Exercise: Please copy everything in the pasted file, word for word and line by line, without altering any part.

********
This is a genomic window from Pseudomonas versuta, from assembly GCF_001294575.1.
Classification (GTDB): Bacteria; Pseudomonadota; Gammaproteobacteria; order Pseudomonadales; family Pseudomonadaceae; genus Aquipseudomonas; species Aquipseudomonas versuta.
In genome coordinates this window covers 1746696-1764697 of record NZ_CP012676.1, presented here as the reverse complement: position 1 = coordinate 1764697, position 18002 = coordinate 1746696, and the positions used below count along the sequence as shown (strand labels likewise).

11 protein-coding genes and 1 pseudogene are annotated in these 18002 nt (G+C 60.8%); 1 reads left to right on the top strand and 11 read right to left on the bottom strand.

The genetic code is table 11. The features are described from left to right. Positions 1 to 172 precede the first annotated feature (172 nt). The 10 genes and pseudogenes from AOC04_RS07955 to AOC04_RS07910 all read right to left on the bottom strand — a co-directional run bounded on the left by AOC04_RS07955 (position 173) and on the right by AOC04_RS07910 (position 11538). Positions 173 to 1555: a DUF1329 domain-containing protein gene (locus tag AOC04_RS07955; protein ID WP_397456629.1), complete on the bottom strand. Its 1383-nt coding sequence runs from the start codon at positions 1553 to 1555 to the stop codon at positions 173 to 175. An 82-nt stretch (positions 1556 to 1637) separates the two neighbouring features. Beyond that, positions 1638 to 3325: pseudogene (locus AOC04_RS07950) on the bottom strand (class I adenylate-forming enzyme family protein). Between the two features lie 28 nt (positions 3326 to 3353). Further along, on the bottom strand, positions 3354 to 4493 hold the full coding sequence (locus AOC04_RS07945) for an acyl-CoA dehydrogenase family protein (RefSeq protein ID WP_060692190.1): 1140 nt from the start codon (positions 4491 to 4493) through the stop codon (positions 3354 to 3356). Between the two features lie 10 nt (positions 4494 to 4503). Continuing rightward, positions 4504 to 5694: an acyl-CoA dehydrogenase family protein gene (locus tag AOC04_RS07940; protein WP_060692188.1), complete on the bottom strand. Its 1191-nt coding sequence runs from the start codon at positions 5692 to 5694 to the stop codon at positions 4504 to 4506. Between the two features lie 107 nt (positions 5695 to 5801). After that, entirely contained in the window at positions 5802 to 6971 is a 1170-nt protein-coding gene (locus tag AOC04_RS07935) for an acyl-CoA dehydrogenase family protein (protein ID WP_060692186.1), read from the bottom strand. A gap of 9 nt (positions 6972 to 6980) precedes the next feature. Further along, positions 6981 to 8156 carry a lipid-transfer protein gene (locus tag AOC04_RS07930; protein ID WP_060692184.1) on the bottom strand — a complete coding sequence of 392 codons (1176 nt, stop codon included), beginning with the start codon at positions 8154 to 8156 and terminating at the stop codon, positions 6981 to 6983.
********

This is a genomic window from Pseudomonas versuta, from assembly GCF_001294575.1.
Classification (GTDB): Bacteria; Pseudomonadota; Gammaproteobacteria; order Pseudomonadales; family Pseudomonadaceae; genus Aquipseudomonas; species Aquipseudomonas versuta.
In genome coordinates this window covers 1746696-1764697 of record NZ_CP012676.1, presented here as the reverse complement: position 1 = coordinate 1764697, position 18002 = coordinate 1746696, and the positions used below count along the sequence as shown (strand labels likewise).

11 protein-coding genes and 1 pseudogene are annotated in these 18002 nt (G+C 60.8%); 1 reads left to right on the top strand and 11 read right to left on the bottom strand.

The genetic code is table 11. The features are described from left to right. Positions 1 to 172 precede the first annotated feature (172 nt). The 10 genes and pseudogenes from AOC04_RS07955 to AOC04_RS07910 all read right to left on the bottom strand — a co-directional run bounded on the left by AOC04_RS07955 (position 173) and on the right by AOC04_RS07910 (position 11538). Positions 173 to 1555: a DUF1329 domain-containing protein gene (locus tag AOC04_RS07955; protein ID WP_397456629.1), complete on the bottom strand. Its 1383-nt coding sequence runs from the start codon at positions 1553 to 1555 to the stop codon at positions 173 to 175. An 82-nt stretch (positions 1556 to 1637) separates the two neighbouring features. Beyond that, positions 1638 to 3325: pseudogene (locus AOC04_RS07950) on the bottom strand (class I adenylate-forming enzyme family protein). Between the two features lie 28 nt (positions 3326 to 3353). Further along, on the bottom strand, positions 3354 to 4493 hold the full coding sequence (locus AOC04_RS07945) for an acyl-CoA dehydrogenase family protein (RefSeq protein ID WP_060692190.1): 1140 nt from the start codon (positions 4491 to 4493) through the stop codon (positions 3354 to 3356). Between the two features lie 10 nt (positions 4494 to 4503). Continuing rightward, positions 4504 to 5694: an acyl-CoA dehydrogenase family protein gene (locus tag AOC04_RS07940; protein WP_060692188.1), complete on the bottom strand. Its 1191-nt coding sequence runs from the start codon at positions 5692 to 5694 to the stop codon at positions 4504 to 4506. Between the two features lie 107 nt (positions 5695 to 5801). After that, entirely contained in the window at positions 5802 to 6971 is a 1170-nt protein-coding gene (locus tag AOC04_RS07935) for an acyl-CoA dehydrogenase family protein (protein ID WP_060692186.1), read from the bottom strand. A gap of 9 nt (positions 6972 to 6980) precedes the next feature. Further along, positions 6981 to 8156 carry a lipid-transfer protein gene (locus tag AOC04_RS07930; protein ID WP_060692184.1) on the bottom strand — a complete coding sequence of 392 codons (1176 nt, stop codon included), beginning with the start codon at positions 8154 to 8156 and terminating at the stop codon, positions 6981 to 6983.